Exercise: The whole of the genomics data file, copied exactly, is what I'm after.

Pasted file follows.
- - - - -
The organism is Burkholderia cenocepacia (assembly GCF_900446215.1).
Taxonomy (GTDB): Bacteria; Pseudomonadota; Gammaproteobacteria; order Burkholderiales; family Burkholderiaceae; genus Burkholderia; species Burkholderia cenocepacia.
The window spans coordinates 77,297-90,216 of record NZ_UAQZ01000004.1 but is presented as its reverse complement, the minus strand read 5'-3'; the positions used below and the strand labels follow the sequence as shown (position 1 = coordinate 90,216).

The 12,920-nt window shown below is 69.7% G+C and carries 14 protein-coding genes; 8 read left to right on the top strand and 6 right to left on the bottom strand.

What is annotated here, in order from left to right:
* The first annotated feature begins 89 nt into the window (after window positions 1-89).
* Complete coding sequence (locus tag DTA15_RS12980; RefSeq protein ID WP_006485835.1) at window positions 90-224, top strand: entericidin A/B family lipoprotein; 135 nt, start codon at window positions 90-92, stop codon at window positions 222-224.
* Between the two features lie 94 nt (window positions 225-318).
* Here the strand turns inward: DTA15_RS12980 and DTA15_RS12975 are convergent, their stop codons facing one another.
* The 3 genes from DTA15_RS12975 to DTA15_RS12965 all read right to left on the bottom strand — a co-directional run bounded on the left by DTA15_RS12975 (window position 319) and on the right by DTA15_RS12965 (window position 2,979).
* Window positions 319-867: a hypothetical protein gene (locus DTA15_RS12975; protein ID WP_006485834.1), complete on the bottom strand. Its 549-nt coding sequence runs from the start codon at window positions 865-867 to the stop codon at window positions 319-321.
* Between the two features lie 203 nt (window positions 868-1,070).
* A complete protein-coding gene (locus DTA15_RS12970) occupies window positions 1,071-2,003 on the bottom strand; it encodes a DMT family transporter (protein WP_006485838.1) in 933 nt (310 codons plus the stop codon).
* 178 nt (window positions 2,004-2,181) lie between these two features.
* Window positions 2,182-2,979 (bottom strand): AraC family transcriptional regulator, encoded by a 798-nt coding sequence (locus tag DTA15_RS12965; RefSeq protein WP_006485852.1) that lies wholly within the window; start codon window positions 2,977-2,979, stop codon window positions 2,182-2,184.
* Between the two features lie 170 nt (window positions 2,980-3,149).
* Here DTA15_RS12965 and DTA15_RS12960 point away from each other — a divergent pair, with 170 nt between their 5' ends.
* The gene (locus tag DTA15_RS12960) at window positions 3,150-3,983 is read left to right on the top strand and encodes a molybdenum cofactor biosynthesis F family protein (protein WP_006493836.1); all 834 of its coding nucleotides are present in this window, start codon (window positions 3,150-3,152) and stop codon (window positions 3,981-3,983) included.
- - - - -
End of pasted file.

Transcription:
The organism is Burkholderia cenocepacia (assembly GCF_900446215.1).
Taxonomy (GTDB): Bacteria; Pseudomonadota; Gammaproteobacteria; order Burkholderiales; family Burkholderiaceae; genus Burkholderia; species Burkholderia cenocepacia.
The window spans coordinates 77,297-90,216 of record NZ_UAQZ01000004.1 but is presented as its reverse complement, the minus strand read 5'-3'; the positions used below and the strand labels follow the sequence as shown (position 1 = coordinate 90,216).

The 12,920-nt window shown below is 69.7% G+C and carries 14 protein-coding genes; 8 read left to right on the top strand and 6 right to left on the bottom strand.

What is annotated here, in order from left to right:
* The first annotated feature begins 89 nt into the window (after window positions 1-89).
* Complete coding sequence (locus tag DTA15_RS12980; RefSeq protein ID WP_006485835.1) at window positions 90-224, top strand: entericidin A/B family lipoprotein; 135 nt, start codon at window positions 90-92, stop codon at window positions 222-224.
* Between the two features lie 94 nt (window positions 225-318).
* Here the strand turns inward: DTA15_RS12980 and DTA15_RS12975 are convergent, their stop codons facing one another.
* The 3 genes from DTA15_RS12975 to DTA15_RS12965 all read right to left on the bottom strand — a co-directional run bounded on the left by DTA15_RS12975 (window position 319) and on the right by DTA15_RS12965 (window position 2,979).
* Window positions 319-867: a hypothetical protein gene (locus DTA15_RS12975; protein ID WP_006485834.1), complete on the bottom strand. Its 549-nt coding sequence runs from the start codon at window positions 865-867 to the stop codon at window positions 319-321.
* Between the two features lie 203 nt (window positions 868-1,070).
* A complete protein-coding gene (locus DTA15_RS12970) occupies window positions 1,071-2,003 on the bottom strand; it encodes a DMT family transporter (protein WP_006485838.1) in 933 nt (310 codons plus the stop codon).
* 178 nt (window positions 2,004-2,181) lie between these two features.
* Window positions 2,182-2,979 (bottom strand): AraC family transcriptional regulator, encoded by a 798-nt coding sequence (locus tag DTA15_RS12965; RefSeq protein WP_006485852.1) that lies wholly within the window; start codon window positions 2,977-2,979, stop codon window positions 2,182-2,184.
* Between the two features lie 170 nt (window positions 2,980-3,149).
* Here DTA15_RS12965 and DTA15_RS12960 point away from each other — a divergent pair, with 170 nt between their 5' ends.
* The gene (locus tag DTA15_RS12960) at window positions 3,150-3,983 is read left to right on the top strand and encodes a molybdenum cofactor biosynthesis F family protein (protein WP_006493836.1); all 834 of its coding nucleotides are present in this window, start codon (window positions 3,150-3,152) and stop codon (window positions 3,981-3,983) included.